General Appearance: Hind quarters in proportion to the size of the dog. Straight limbs seen from behind.
Thigh: Long, broad, well muscled with a slightly convex rear profile. The coxo-femoral angle (between pelvis and upper thigh) ranges between 100° and 105°.
Stifle (Knee): Perfectly in line with the limb, neither turned in nor out.
Lower thigh: Strong bone, lean muscles with marked leg groove. Inclination below the horizontal is about 55°.
Hock joint: The external surface is very broad. Joint well angulated.
Metatarsus (Rear pastern): Broad, perpendicular to the ground.
Forefeet: Oval shaped, arched with tight toes. Strong nails, curved and well pigmented and of dark colour, hard pads.
Hind feet: Oval shaped, arched with tight toes. Strong nails, curved and well pigmented, dark in colour, hard pads.
Set on the lower third of the croup, thick and strong at the root, it gradually tapers towards the tip. Covered with slightly wavy goat-like hair. Length of tail often reaches the hock when the dog is standing; preferably it should be shorter. At rest the tail is carried sabre fashion i.e. pendant in the top two thirds, with the end third slightly curved. In action the dog waves his tail flag-like laterally.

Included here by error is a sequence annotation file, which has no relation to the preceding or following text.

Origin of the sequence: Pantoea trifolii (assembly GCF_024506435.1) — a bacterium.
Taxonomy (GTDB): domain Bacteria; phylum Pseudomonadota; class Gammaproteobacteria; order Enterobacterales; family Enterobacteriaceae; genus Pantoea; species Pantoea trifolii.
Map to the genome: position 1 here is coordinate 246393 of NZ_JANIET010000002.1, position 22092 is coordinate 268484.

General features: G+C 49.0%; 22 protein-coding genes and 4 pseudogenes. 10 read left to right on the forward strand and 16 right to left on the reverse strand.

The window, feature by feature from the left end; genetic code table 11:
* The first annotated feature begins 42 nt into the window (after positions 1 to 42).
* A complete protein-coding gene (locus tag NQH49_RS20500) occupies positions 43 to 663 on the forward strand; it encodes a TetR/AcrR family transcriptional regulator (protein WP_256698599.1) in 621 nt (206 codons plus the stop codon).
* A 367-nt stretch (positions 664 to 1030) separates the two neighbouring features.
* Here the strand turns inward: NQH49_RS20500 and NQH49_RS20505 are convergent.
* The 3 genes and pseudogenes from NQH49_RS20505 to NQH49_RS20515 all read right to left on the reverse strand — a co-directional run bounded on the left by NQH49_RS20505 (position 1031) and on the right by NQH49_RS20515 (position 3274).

Free with long steps. The preferred gait is a rather extended trot, maintained for quite long periods. Due to his conformation, the dog can easily go into an ordinary gallop, which can be maintained for a relatively long period of time.
Hair: Very abundant and very long, varies depending on the region of the body. Rather harsh (similar to goat hair) with wavy flocks on the front part of the body, while from the middle of the chest region to the rear it is woolly and forms broad strands of varied length depending on the age of the dog; the woolly coat does not moult and traps the undercoat which is quite long and soft forming mats of felted hair which are very protective. The flocks start from the topline falling down the sides of the body. The hair on the head is less harsh and falls over the face. The hair on the ears is slightly wavy and soft forming pointed fringes at the tip. The hair on the limbs must be evenly distributed all over with soft flocks on the forelegs and matted flock on the hind legs. The coat is soft in puppies and the flocks begin to form at 12–15 months. Their length depends on the age hence young dogs must not be penalised for a coat, which has not yet lengthened. In old dogs, too thick and long a coat that hampers normal movement and compromises the dog’s welfare should be avoided. The coat should be cared for and kept clean; avoiding in particular matted flocks on the beard, muzzle and ears flaps.